TICSync is an extremely efficient algorithm for learning the mapping between distributed clocks, which typically achieves better than millisecond accuracy within just a few seconds. Crucially it also provides a probabilistic bound on its accuracy, allowing for rapid detection of clock upsets.

Modern robotic systems are composed of many distributed processes sharing a common communications infrastructure. High bandwidth sensor data is often collected on one computer and served to many consumers. It is vital that every device on the network agrees on how time is measured. If not, sensor data may be at best inconsistent and at worst useless. Typical clocks in consumer grade computers are highly inaccurate and temperature sensitive. We argue that traditional approaches to clock synchronization, such as the use of NTP are inappropriate in the robotics context.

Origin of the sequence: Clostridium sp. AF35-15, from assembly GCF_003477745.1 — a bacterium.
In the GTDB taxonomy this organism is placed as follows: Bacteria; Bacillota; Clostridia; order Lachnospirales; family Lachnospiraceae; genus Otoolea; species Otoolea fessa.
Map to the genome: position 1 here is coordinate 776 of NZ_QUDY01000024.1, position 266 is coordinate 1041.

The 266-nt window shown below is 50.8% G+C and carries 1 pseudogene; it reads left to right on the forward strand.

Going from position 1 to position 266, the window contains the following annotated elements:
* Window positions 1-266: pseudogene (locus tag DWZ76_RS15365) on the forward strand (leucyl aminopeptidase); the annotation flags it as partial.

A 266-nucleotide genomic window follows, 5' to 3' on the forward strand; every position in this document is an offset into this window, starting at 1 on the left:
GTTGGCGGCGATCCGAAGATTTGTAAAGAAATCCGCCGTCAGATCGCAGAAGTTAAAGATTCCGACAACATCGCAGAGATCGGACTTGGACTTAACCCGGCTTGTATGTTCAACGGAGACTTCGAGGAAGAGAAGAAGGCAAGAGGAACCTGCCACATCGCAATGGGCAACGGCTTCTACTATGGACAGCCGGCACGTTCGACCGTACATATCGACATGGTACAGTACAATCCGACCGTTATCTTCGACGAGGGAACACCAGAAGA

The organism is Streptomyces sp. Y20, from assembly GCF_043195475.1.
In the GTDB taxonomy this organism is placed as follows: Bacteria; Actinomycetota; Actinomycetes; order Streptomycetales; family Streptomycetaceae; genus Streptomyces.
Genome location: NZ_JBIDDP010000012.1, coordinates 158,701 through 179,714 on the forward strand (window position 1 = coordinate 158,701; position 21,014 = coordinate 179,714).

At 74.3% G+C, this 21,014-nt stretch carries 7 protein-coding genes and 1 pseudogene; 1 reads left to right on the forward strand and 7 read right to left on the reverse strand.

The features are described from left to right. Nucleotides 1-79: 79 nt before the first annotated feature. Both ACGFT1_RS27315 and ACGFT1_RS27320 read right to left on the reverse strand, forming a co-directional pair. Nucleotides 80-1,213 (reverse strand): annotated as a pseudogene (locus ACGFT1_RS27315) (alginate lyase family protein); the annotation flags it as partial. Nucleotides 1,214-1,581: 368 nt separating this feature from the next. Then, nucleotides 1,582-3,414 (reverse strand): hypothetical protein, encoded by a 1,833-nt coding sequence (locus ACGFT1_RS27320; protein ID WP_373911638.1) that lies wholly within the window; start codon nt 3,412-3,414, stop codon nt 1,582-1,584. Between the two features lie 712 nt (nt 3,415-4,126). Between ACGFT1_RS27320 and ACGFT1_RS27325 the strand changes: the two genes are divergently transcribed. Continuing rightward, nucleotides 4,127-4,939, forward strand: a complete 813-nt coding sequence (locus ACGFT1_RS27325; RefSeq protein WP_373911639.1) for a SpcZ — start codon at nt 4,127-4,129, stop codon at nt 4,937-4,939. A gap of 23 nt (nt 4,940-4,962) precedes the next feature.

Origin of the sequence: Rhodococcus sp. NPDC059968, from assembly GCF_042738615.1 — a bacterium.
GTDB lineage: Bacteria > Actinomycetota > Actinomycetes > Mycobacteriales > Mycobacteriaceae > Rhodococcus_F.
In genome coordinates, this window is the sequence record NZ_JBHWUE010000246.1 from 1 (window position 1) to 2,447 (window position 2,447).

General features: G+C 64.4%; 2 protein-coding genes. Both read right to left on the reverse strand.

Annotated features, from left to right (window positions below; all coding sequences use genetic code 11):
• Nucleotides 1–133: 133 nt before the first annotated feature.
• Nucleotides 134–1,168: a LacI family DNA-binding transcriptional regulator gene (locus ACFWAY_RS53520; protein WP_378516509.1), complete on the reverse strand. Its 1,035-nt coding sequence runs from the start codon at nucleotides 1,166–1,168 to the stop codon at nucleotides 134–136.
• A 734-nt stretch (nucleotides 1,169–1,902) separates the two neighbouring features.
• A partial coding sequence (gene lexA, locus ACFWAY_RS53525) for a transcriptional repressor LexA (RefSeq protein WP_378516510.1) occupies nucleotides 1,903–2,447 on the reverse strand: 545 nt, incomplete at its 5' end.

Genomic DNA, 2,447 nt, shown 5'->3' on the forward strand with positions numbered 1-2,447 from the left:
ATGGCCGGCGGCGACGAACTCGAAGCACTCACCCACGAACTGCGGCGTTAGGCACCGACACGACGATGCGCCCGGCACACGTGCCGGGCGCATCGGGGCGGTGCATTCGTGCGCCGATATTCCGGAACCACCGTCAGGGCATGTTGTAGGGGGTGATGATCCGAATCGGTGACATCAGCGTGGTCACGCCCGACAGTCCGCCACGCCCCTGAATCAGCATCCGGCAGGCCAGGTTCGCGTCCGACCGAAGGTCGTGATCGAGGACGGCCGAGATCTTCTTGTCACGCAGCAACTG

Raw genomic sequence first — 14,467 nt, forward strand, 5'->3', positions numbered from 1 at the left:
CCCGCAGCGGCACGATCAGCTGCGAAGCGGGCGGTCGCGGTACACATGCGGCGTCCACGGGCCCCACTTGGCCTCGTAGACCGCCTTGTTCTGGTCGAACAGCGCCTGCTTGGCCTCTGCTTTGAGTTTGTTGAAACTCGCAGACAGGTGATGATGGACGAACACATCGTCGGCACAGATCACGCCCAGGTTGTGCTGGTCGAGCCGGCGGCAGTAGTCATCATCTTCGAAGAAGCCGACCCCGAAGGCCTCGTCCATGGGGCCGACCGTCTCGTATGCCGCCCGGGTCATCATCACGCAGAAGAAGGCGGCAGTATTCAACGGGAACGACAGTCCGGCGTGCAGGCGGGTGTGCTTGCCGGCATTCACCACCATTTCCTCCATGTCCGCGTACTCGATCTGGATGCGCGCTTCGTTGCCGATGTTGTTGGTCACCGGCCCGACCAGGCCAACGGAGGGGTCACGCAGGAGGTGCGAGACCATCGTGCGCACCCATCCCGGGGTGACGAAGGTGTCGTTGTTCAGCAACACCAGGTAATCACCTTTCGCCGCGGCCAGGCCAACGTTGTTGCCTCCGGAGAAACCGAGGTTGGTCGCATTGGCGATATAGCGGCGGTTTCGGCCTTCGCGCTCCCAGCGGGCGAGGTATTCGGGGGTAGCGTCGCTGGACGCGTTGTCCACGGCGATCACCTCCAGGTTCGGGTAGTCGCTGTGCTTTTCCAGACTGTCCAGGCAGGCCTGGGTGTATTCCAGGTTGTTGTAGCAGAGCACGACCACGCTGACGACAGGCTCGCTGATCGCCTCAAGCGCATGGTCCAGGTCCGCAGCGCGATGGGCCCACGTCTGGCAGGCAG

Request TICSync Download

  • [PDF] A. Harrison and P. Newman, “TICSync: Knowing When Things Happened,” in Proc. IEEE International Conference on Robotics and Automation (ICRA2011), Shanghai, China, 2011.
    author = {Alastair Harrison and Paul Newman},
    title = {TICSync: Knowing When Things Happened},
    booktitle = {Proc. {IEEE} International Conference on Robotics and Automation (ICRA2011)},
    year = {2011},
    address = {Shanghai, China},
    month = {May},
    note = {05},
    pdf = {http://www.robots.ox.ac.uk/~mobile/Papers/2011ICRA_arh.pdf},
    keywords = {TICSync,timing},
    owner = {arh},
    timestamp = {2011.01.20},